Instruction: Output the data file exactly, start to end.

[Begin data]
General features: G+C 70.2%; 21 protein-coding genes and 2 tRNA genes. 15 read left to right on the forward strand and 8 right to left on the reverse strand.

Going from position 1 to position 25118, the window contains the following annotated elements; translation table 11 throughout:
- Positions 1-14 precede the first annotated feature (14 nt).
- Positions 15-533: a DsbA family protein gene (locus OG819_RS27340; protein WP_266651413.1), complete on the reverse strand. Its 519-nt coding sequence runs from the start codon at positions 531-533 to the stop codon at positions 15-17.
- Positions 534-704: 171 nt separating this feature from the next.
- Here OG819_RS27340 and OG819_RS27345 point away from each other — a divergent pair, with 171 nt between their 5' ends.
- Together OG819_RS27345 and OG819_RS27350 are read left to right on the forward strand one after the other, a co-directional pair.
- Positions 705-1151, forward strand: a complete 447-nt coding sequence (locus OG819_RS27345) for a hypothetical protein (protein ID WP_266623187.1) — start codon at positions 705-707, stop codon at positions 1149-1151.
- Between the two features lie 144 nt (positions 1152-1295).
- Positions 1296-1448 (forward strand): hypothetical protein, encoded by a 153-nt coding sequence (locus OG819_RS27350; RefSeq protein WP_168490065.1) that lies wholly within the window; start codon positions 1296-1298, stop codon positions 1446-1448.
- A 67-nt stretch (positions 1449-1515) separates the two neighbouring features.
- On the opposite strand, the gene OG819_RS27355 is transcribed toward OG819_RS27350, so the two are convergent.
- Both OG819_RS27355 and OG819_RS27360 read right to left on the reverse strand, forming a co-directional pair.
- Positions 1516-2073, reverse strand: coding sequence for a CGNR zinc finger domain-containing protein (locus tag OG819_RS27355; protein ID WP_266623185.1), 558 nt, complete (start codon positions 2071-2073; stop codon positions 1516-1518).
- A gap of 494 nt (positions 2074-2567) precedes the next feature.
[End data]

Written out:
General features: G+C 70.2%; 21 protein-coding genes and 2 tRNA genes. 15 read left to right on the forward strand and 8 right to left on the reverse strand.

Going from position 1 to position 25118, the window contains the following annotated elements; translation table 11 throughout:
- Positions 1-14 precede the first annotated feature (14 nt).
- Positions 15-533: a DsbA family protein gene (locus OG819_RS27340; protein WP_266651413.1), complete on the reverse strand. Its 519-nt coding sequence runs from the start codon at positions 531-533 to the stop codon at positions 15-17.
- Positions 534-704: 171 nt separating this feature from the next.
- Here OG819_RS27340 and OG819_RS27345 point away from each other — a divergent pair, with 171 nt between their 5' ends.
- Together OG819_RS27345 and OG819_RS27350 are read left to right on the forward strand one after the other, a co-directional pair.
- Positions 705-1151, forward strand: a complete 447-nt coding sequence (locus OG819_RS27345) for a hypothetical protein (protein ID WP_266623187.1) — start codon at positions 705-707, stop codon at positions 1149-1151.
- Between the two features lie 144 nt (positions 1152-1295).
- Positions 1296-1448 (forward strand): hypothetical protein, encoded by a 153-nt coding sequence (locus OG819_RS27350; RefSeq protein WP_168490065.1) that lies wholly within the window; start codon positions 1296-1298, stop codon positions 1446-1448.
- A 67-nt stretch (positions 1449-1515) separates the two neighbouring features.
- On the opposite strand, the gene OG819_RS27355 is transcribed toward OG819_RS27350, so the two are convergent.
- Both OG819_RS27355 and OG819_RS27360 read right to left on the reverse strand, forming a co-directional pair.
- Positions 1516-2073, reverse strand: coding sequence for a CGNR zinc finger domain-containing protein (locus tag OG819_RS27355; protein ID WP_266623185.1), 558 nt, complete (start codon positions 2071-2073; stop codon positions 1516-1518).
- A gap of 494 nt (positions 2074-2567) precedes the next feature.